CIA Withheld and Destroyed ‘Severe Interrogation’ TapesThe New York Times has discovered that the CIA destroyed "at least two videotapes" showing agents using severe interrogation techniques on terrorism suspects. Those interrogations were part of the evidence in the official 9/11 investigation, yet the CIA never told the 9/11 Commission of the existence of the tapes or transcripts. The agency cited a "serious security risk" for destroying the evidence.
The New York Times has discovered that the CIA destroyed “at least two videotapes” showing agents using severe interrogation techniques on terrorism suspects. Those interrogations were part of the evidence in the official 9/11 investigation, yet the CIA never told the 9/11 Commission of the existence of the tapes or transcripts. The agency cited a “serious security risk” for destroying the evidence.
Wait, before you go…
The New York Times:
Mr. Moussaoui’s lawyers had hoped that records of the interrogations might provide exculpatory evidence for Mr. Moussaoui — showing that the Al Qaeda detainees did not know Mr. Moussaoui and clearing him of involvement in the Sept. 11, 2001, plot.
General Hayden’s statement said that the tapes posed a “serious security risk,” and that if they were to become public they would have exposed C.I.A. officials “and their families to retaliation from Al Qaeda and its sympathizers.”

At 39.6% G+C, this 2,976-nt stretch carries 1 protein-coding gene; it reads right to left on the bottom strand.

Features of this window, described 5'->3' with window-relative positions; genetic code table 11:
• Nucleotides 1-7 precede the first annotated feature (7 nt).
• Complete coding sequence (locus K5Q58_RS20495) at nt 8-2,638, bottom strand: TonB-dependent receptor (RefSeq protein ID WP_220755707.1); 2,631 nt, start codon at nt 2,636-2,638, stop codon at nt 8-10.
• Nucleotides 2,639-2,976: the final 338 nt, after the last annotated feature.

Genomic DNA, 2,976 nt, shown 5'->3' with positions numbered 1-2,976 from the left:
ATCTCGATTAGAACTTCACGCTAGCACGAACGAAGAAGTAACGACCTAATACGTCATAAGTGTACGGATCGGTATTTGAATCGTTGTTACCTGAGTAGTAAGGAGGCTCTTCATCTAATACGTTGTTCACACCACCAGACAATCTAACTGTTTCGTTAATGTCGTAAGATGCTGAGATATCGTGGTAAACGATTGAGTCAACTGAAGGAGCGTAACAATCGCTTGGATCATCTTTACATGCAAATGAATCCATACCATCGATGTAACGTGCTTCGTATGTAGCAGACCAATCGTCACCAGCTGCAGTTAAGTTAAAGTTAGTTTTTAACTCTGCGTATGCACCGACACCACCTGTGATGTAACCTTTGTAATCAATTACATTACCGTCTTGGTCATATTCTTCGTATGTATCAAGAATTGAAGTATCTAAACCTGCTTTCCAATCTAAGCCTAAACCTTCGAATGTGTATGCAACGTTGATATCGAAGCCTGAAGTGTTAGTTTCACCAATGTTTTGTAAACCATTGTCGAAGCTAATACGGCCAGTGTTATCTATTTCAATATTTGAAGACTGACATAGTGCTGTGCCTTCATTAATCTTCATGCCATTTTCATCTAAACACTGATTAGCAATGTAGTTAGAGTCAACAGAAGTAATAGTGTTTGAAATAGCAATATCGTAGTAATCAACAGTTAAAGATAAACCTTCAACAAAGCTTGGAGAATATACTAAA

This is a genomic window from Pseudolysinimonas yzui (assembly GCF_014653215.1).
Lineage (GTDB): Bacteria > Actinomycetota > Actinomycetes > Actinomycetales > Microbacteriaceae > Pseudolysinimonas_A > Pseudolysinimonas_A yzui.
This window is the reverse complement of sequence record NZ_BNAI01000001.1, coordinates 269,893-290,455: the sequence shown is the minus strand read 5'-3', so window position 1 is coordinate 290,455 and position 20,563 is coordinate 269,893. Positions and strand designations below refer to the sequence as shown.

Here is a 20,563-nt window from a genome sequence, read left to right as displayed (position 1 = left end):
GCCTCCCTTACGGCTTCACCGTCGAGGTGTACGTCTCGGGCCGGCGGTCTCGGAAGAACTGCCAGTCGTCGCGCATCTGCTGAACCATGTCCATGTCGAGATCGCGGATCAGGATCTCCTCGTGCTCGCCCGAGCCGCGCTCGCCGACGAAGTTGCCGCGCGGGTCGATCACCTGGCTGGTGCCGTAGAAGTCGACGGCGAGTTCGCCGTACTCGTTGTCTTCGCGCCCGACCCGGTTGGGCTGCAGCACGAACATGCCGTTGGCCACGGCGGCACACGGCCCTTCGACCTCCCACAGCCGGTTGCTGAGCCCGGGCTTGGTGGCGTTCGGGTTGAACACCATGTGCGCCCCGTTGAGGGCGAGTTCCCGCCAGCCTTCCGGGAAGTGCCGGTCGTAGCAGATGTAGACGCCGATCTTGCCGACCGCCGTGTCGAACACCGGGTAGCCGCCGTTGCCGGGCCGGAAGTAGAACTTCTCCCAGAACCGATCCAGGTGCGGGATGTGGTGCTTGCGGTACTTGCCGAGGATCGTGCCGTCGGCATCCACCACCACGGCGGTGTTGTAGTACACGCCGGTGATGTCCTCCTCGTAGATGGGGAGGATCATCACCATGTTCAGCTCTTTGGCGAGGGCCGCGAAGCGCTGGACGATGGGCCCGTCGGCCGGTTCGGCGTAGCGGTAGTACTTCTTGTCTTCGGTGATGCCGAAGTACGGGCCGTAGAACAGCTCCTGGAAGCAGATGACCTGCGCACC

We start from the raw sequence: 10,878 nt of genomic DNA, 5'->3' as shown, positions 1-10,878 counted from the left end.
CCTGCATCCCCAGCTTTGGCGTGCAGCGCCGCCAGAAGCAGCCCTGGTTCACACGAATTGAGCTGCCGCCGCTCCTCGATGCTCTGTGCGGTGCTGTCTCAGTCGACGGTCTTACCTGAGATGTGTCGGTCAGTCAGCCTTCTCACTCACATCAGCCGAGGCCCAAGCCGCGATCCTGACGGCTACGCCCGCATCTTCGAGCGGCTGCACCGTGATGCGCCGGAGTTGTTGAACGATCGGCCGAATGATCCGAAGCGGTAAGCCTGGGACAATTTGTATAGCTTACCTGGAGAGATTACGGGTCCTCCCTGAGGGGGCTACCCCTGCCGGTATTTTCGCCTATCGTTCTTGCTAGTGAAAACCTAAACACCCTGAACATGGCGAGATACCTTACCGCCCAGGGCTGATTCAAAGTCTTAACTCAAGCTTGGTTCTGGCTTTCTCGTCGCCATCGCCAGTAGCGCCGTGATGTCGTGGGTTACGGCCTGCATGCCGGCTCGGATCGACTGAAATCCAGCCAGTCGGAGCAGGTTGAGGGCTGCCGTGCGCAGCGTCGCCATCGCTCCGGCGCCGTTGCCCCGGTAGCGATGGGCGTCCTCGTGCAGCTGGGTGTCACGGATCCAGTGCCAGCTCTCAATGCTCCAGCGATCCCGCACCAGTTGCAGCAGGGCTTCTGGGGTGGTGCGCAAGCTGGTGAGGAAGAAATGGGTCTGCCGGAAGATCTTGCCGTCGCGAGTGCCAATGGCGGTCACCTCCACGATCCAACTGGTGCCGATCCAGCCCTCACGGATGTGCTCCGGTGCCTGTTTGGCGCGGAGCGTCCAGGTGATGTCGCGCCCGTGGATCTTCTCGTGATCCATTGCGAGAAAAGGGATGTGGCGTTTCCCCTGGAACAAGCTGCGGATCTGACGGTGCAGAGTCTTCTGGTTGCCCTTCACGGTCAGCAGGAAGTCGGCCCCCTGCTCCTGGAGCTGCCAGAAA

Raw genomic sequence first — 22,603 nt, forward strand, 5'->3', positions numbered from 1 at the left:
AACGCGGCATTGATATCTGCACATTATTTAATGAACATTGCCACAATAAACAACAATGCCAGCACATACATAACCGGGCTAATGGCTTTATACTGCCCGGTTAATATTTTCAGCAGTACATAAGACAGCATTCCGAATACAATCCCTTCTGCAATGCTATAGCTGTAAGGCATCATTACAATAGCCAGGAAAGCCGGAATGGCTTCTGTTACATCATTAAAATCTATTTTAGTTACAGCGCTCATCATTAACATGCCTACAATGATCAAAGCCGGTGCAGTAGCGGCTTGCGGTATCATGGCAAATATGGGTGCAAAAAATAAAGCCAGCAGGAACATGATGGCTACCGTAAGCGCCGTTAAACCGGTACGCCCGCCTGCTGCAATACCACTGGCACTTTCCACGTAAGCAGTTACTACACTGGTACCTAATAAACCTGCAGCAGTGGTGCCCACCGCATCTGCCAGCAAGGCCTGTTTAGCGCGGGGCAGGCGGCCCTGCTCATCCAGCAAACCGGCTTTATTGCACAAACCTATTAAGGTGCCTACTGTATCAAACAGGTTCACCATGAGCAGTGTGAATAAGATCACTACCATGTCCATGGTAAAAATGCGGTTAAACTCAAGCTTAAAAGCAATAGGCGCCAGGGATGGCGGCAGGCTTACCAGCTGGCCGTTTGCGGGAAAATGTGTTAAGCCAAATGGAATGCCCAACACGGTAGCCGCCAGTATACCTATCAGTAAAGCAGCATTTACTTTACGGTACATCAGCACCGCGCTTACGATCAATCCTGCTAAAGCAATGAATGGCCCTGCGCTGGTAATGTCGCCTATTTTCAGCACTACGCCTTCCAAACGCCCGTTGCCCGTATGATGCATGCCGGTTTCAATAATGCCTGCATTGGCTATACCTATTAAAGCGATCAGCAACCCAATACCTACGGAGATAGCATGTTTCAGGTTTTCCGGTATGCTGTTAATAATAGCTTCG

“What matters here is that it was done in line with the law,” he said. He said in his statement that he was informing agency employees because “the press has learned” about the destruction of the tapes.
General Hayden said in a statement that leaders of Congressional oversight committees were fully briefed on the matter, but some Congressional officials said notification to Congress had not been adequate.
“This is a matter that should have been briefed to the full Intelligence Committee at the time,” an official with the House Intelligence Committee said. “This does not appear to have been done. There may be a very logical reason for destroying records that are no longer needed; however, this requires a more complete explanation. “
Staff members of the Sept. 11 commission, which completed its work in 2004, expressed surprise when they were told that interrogation videotapes existed until 2005.
“The commission did formally request material of this kind from all relevant agencies, and the commission was assured that we had received all the material responsive to our request,” said Philip D. Zelikow, who served as executive director of the Sept. 11 commission and later as a senior counselor to Secretary of State Condoleezza Rice.
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